Black Skin, White Masks, London, Pluto Press (2008).
by Frantz Fanon
Black Skin, White Masks is a sociological study of the psychology of racism and the dehumanization inherent to colonial domination.With the application of historical interpretation, and the concomitant underlying social indictment, Fanon formulated Black Skin, White Masks to combat the oppression of black people; and thus applied psychoanalysis and psychoanalytic theory to explain the feelings of dependency and inadequacy that Black people experience in a White world. Black Skin, White Masks is part manifesto, part analysis; it both presents Fanon’s personal experience as a black intellectual in a whitened world and elaborates the ways in which the colonizer/colonized relationship is normalized as psychology.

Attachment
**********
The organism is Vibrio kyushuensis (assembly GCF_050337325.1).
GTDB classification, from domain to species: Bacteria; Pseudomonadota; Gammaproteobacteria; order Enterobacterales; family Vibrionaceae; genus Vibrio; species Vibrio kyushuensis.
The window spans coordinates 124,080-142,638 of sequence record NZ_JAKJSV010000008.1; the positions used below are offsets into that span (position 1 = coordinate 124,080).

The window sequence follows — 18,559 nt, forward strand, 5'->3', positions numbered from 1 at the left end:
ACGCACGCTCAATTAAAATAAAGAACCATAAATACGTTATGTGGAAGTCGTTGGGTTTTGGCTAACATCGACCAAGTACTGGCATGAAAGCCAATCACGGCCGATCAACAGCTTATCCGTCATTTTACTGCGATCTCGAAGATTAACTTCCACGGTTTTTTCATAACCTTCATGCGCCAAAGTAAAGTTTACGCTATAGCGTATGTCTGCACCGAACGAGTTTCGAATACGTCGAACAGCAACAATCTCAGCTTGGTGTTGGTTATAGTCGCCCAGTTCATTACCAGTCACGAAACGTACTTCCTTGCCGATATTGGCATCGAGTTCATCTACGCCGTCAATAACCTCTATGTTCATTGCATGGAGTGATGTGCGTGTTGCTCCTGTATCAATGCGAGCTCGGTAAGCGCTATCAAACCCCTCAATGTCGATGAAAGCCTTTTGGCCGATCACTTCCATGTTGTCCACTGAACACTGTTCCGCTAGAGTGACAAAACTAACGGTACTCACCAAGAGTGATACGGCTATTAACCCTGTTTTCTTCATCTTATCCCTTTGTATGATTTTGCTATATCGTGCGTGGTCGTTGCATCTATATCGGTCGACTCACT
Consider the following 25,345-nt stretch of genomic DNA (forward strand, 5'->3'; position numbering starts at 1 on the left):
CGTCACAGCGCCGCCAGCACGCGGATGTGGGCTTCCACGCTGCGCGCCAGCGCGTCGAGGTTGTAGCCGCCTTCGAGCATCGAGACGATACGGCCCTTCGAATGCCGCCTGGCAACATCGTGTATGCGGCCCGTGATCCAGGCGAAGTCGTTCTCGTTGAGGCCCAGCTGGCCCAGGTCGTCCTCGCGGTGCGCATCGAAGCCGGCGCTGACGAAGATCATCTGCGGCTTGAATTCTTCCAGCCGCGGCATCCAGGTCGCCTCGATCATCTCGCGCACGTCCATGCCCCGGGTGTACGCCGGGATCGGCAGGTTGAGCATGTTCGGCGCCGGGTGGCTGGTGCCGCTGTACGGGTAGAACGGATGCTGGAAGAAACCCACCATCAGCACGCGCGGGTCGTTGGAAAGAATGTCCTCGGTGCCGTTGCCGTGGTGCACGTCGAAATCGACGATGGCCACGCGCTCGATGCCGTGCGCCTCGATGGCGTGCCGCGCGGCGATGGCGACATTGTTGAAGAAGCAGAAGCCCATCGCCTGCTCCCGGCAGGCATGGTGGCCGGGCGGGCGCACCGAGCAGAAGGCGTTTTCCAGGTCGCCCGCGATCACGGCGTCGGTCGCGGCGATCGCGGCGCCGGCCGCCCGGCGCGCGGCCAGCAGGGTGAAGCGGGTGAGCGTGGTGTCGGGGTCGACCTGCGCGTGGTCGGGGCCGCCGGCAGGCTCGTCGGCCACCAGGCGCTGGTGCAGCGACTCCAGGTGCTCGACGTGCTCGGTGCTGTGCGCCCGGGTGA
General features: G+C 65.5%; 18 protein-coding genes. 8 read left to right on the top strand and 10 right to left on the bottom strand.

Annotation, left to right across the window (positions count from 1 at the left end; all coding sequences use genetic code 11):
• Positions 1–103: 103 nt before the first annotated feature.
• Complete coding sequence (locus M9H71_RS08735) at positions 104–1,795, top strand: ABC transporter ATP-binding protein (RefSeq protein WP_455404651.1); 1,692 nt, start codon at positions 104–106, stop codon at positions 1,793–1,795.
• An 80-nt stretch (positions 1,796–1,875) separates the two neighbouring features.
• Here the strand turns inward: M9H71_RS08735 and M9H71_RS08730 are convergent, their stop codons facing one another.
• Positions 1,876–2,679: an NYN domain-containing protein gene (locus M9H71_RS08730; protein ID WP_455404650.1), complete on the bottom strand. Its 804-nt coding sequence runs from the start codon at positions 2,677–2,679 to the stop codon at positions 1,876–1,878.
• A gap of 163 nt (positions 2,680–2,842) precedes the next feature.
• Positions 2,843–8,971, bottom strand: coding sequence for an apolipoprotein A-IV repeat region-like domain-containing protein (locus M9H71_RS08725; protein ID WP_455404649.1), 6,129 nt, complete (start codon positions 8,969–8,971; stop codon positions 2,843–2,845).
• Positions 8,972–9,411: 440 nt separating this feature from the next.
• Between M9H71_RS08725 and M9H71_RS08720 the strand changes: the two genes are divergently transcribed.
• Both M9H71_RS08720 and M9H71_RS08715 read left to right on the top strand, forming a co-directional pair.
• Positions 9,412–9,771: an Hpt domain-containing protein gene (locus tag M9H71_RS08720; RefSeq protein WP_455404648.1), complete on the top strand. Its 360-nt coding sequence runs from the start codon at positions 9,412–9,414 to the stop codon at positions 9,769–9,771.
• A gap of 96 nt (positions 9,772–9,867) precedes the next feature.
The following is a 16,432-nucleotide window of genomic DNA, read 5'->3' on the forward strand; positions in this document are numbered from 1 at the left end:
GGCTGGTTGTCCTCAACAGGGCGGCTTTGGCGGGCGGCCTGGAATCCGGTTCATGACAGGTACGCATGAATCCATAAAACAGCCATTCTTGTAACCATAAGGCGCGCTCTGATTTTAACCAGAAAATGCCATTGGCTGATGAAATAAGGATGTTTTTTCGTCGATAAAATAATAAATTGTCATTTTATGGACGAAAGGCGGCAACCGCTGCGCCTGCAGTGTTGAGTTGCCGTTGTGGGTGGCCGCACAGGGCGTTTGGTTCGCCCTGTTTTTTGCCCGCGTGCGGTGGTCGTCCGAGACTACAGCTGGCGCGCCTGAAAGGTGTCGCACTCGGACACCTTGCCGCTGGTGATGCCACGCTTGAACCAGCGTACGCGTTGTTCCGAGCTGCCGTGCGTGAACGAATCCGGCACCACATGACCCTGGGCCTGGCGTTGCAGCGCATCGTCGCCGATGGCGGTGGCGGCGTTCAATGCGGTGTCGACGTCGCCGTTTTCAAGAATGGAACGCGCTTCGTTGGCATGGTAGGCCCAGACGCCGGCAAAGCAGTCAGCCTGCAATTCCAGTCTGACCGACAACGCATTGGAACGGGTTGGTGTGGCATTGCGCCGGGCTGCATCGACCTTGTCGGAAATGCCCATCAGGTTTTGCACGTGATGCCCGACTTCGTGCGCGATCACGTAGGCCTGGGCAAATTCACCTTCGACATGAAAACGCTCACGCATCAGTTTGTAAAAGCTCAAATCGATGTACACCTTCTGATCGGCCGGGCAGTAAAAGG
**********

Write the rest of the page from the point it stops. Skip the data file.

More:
Frantz Fanon was a Martinique-born Afro-French psychiatrist, philosopher, revolutionary, and writer whose works are influential in the fields of post-colonial studies, critical theory, and Marxism.As an intellectual, Fanon was a political radical, and an existentialist humanist concerning the psychopathology of colonization, and the human, social, and cultural consequences of decolonization. In the course of his work as a physician and psychiatrist, Fanon supported the Algerian War of Independence from France, and was a member of the Algerian National Liberation Front. For more than four decades, the life and works of Frantz Fanon have inspired movements in Palestine, Sri Lanka, the U.S. and South Africa.